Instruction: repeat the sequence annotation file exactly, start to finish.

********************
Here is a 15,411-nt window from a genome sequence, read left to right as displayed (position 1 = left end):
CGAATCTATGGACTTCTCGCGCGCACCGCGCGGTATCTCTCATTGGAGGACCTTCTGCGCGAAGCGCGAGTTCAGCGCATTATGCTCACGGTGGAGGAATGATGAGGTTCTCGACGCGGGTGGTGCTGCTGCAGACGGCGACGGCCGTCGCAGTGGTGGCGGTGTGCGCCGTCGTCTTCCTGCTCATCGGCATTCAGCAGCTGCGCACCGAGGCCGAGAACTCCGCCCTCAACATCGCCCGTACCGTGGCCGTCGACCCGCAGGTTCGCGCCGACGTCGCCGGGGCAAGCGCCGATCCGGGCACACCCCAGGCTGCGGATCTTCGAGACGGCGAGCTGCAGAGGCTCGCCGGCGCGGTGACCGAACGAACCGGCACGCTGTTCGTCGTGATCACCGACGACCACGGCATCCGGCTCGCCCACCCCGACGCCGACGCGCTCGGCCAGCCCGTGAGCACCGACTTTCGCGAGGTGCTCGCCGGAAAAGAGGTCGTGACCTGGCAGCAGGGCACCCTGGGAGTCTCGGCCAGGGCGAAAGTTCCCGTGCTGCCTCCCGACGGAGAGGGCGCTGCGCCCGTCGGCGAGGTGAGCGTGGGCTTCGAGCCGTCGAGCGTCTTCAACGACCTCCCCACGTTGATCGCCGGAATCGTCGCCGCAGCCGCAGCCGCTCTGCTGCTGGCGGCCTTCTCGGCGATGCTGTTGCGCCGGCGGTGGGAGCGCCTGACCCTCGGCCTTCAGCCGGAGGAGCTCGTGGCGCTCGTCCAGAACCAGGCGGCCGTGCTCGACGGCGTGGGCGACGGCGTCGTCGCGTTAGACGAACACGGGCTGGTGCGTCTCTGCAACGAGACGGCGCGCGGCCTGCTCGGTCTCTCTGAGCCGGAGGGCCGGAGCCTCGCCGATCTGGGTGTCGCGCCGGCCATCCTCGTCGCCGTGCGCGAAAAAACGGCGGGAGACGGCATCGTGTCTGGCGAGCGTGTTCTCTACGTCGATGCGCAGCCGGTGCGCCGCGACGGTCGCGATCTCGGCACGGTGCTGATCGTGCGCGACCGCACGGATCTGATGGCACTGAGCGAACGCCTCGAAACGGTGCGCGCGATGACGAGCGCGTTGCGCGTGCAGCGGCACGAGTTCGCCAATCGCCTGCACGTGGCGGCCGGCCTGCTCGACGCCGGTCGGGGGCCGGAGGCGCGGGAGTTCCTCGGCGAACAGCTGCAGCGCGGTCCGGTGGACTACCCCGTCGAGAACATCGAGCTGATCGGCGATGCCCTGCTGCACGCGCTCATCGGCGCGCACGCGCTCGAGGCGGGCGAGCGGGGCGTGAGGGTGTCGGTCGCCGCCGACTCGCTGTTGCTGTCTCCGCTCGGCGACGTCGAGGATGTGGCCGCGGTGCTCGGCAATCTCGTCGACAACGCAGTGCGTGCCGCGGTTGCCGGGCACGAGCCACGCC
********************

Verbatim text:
Here is a 15,411-nt window from a genome sequence, read left to right as displayed (position 1 = left end):
CGAATCTATGGACTTCTCGCGCGCACCGCGCGGTATCTCTCATTGGAGGACCTTCTGCGCGAAGCGCGAGTTCAGCGCATTATGCTCACGGTGGAGGAATGATGAGGTTCTCGACGCGGGTGGTGCTGCTGCAGACGGCGACGGCCGTCGCAGTGGTGGCGGTGTGCGCCGTCGTCTTCCTGCTCATCGGCATTCAGCAGCTGCGCACCGAGGCCGAGAACTCCGCCCTCAACATCGCCCGTACCGTGGCCGTCGACCCGCAGGTTCGCGCCGACGTCGCCGGGGCAAGCGCCGATCCGGGCACACCCCAGGCTGCGGATCTTCGAGACGGCGAGCTGCAGAGGCTCGCCGGCGCGGTGACCGAACGAACCGGCACGCTGTTCGTCGTGATCACCGACGACCACGGCATCCGGCTCGCCCACCCCGACGCCGACGCGCTCGGCCAGCCCGTGAGCACCGACTTTCGCGAGGTGCTCGCCGGAAAAGAGGTCGTGACCTGGCAGCAGGGCACCCTGGGAGTCTCGGCCAGGGCGAAAGTTCCCGTGCTGCCTCCCGACGGAGAGGGCGCTGCGCCCGTCGGCGAGGTGAGCGTGGGCTTCGAGCCGTCGAGCGTCTTCAACGACCTCCCCACGTTGATCGCCGGAATCGTCGCCGCAGCCGCAGCCGCTCTGCTGCTGGCGGCCTTCTCGGCGATGCTGTTGCGCCGGCGGTGGGAGCGCCTGACCCTCGGCCTTCAGCCGGAGGAGCTCGTGGCGCTCGTCCAGAACCAGGCGGCCGTGCTCGACGGCGTGGGCGACGGCGTCGTCGCGTTAGACGAACACGGGCTGGTGCGTCTCTGCAACGAGACGGCGCGCGGCCTGCTCGGTCTCTCTGAGCCGGAGGGCCGGAGCCTCGCCGATCTGGGTGTCGCGCCGGCCATCCTCGTCGCCGTGCGCGAAAAAACGGCGGGAGACGGCATCGTGTCTGGCGAGCGTGTTCTCTACGTCGATGCGCAGCCGGTGCGCCGCGACGGTCGCGATCTCGGCACGGTGCTGATCGTGCGCGACCGCACGGATCTGATGGCACTGAGCGAACGCCTCGAAACGGTGCGCGCGATGACGAGCGCGTTGCGCGTGCAGCGGCACGAGTTCGCCAATCGCCTGCACGTGGCGGCCGGCCTGCTCGACGCCGGTCGGGGGCCGGAGGCGCGGGAGTTCCTCGGCGAACAGCTGCAGCGCGGTCCGGTGGACTACCCCGTCGAGAACATCGAGCTGATCGGCGATGCCCTGCTGCACGCGCTCATCGGCGCGCACGCGCTCGAGGCGGGCGAGCGGGGCGTGAGGGTGTCGGTCGCCGCCGACTCGCTGTTGCTGTCTCCGCTCGGCGACGTCGAGGATGTGGCCGCGGTGCTCGGCAATCTCGTCGACAACGCAGTGCGTGCCGCGGTTGCCGGGCACGAGCCACGCC